Although the variable has been initialized to Watson, it prints out undefined because by the time execution reaches the first console.log() statement, the engine has initialized that with undefined. But by the time execution reaches that second console.log() statement, your initialization has already taken place and Watson gets printed out on the console.

console.log(name);

if (true) {
  var name = 'Watson';
}

console.log(name);

// undefined
// Watson

The only way to create a block level scope in JavaScript (at least pre ES6) is by declaring a function so, variables inside if blocks, get treated as global variables and also get hoisted.

But what happens inside a function scope? Does hoisting take place there? Look at the following code:

console.log(name);

(function() {
  var name = 'Watson';
})()

// ReferenceError: name is not defined

As I've already stated, function creates a new block level scope and thus name variable didn't get hoisted.

But if we go inside the function scope however things get a bit complicated:

(function() {
  console.log(name);

  var name = 'Watson';

  console.log(name);
})()

// undefined
// Watson

That means variables get hoisted within the scope they are in. Scope in itself is a pretty easy thing to understand. But scope mixed up with hoisting can create some confusions.

Hoisting within Scope

Let me show you an example:

var name = 'Watson';

function sayName() {
  console.log(`Inner Scope: ${name}`);

  var name = 'Sherlock';
  console.log(`Inner Scope: ${name}`);
}

console.log(`Outer Scope: ${name}`);
sayName();
console.log(`Outer Scope: ${name}`);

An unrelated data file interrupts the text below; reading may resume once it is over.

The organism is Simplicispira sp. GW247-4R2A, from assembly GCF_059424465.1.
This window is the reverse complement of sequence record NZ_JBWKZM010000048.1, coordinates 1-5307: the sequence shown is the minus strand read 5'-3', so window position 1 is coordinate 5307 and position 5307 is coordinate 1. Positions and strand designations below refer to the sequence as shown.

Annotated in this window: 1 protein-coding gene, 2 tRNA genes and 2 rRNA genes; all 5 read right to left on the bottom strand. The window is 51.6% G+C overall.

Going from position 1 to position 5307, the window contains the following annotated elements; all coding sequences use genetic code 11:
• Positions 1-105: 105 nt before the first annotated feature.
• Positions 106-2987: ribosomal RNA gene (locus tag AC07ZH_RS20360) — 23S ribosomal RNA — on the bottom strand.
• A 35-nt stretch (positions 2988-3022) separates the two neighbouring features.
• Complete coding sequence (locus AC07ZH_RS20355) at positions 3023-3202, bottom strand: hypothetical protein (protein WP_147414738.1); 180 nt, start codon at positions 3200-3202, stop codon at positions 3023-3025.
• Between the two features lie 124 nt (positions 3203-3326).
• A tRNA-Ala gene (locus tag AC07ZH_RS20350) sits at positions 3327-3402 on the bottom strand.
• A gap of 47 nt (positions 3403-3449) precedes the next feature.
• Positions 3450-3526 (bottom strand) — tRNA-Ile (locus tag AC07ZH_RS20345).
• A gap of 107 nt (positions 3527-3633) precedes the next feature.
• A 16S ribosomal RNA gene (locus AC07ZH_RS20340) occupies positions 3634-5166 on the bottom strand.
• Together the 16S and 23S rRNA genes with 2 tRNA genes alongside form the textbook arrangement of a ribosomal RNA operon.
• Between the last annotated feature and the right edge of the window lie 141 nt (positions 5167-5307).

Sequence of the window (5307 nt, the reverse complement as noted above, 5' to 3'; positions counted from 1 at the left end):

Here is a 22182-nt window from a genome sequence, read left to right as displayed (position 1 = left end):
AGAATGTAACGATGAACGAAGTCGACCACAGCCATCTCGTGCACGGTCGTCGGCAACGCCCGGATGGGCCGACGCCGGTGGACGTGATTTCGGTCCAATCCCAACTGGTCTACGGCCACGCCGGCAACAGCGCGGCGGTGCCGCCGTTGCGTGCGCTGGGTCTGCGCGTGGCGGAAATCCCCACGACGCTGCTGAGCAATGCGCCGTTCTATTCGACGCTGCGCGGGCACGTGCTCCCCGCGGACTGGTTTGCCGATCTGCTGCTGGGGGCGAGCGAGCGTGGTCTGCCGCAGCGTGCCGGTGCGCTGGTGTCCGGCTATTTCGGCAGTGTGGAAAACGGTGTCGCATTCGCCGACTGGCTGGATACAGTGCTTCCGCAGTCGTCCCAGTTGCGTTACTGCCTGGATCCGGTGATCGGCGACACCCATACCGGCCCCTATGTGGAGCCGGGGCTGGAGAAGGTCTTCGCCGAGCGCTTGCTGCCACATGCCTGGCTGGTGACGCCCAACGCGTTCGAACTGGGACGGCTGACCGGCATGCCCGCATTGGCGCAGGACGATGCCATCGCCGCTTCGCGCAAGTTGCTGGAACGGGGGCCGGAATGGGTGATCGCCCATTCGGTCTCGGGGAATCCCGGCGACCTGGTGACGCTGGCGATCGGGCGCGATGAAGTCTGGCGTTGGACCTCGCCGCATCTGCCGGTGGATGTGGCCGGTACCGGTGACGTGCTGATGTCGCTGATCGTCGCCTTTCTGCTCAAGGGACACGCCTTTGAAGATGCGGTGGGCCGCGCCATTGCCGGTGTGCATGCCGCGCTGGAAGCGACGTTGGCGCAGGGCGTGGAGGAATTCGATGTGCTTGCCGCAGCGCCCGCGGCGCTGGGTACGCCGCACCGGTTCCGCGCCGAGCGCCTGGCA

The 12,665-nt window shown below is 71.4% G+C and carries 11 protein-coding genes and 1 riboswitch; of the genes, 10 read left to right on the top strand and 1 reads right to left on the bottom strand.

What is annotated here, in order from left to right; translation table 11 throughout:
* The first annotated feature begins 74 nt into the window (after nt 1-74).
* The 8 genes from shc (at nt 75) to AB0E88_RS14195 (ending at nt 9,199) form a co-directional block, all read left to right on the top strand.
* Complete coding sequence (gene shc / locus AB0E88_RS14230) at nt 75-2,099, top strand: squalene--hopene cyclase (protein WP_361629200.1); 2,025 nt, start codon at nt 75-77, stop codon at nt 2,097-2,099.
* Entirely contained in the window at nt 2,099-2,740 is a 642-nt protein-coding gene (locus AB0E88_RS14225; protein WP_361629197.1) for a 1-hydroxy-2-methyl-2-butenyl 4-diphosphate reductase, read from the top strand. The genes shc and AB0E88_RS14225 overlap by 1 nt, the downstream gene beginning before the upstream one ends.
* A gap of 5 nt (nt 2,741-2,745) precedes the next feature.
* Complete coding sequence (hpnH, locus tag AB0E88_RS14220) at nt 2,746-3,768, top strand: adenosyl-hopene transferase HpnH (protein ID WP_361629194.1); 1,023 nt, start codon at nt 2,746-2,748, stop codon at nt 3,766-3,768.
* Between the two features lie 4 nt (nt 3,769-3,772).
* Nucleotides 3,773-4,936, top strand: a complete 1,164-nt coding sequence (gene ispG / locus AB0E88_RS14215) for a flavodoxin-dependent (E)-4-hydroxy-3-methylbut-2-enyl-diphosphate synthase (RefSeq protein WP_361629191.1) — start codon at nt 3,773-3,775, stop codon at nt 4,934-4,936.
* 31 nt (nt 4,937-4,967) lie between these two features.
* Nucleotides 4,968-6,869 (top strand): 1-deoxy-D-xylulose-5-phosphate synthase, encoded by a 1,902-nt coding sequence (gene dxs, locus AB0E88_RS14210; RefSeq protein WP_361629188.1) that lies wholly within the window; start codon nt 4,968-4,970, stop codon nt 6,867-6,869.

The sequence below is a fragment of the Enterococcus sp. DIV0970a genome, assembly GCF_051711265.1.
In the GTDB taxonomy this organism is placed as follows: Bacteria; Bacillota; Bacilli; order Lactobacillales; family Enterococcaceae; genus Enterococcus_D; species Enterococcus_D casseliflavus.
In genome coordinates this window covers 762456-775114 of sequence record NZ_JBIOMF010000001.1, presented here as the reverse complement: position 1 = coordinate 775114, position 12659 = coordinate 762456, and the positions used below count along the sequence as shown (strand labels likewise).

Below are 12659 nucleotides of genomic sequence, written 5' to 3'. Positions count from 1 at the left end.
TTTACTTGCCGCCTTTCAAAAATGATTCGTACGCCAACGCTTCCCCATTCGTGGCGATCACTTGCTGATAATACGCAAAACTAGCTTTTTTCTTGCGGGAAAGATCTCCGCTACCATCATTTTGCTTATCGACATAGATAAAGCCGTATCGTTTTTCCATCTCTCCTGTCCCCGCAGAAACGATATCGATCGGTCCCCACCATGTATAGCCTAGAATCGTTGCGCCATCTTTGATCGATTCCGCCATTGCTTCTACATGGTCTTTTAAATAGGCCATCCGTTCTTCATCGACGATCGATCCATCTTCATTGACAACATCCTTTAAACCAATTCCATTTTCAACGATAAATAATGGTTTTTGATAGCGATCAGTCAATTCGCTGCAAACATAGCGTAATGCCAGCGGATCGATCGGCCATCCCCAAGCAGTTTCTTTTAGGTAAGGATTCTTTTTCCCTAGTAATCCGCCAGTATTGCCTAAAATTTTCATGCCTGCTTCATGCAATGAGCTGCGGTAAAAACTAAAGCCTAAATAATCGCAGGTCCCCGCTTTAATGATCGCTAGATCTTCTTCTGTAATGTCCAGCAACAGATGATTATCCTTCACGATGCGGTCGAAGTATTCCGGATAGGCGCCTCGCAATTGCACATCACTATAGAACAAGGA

// Outer Scope: Watson
// Inner Scope: undefined
// Inner Scope: Sherlock
// Outer Scope: Watson

Out of the four console.log() statements, the second one is a bit weird. Because theoretically it should have outputted Inner Scope: Watson, taking the value from it's outer scope. But what you've got is undefined.

The reason behind this is pretty simple though. By the time execution has reached the first console.log() statement inside the function, the engine has hoisted the inner name variable, initializing that with a value of undefined.

But by the time execution has reached the second console.log() statement inside the function, your initialization has taken place and you got Inner Scope: Sherlock as output.

So the next time you work with variables across multiple scopes, be careful about hoisting.

Function Hoisting

Just like variable declarations, function declarations get hoisted as well.

sayName();

function sayName() {
  console.log('I am Watson');
}

// I am Watson

Now that you know about hoisting and also a little bit about the JavaScript engine, you may think the output is fair enough, the function declaration is getting hoisted making it accessible. But what would you say about the following code snippet then?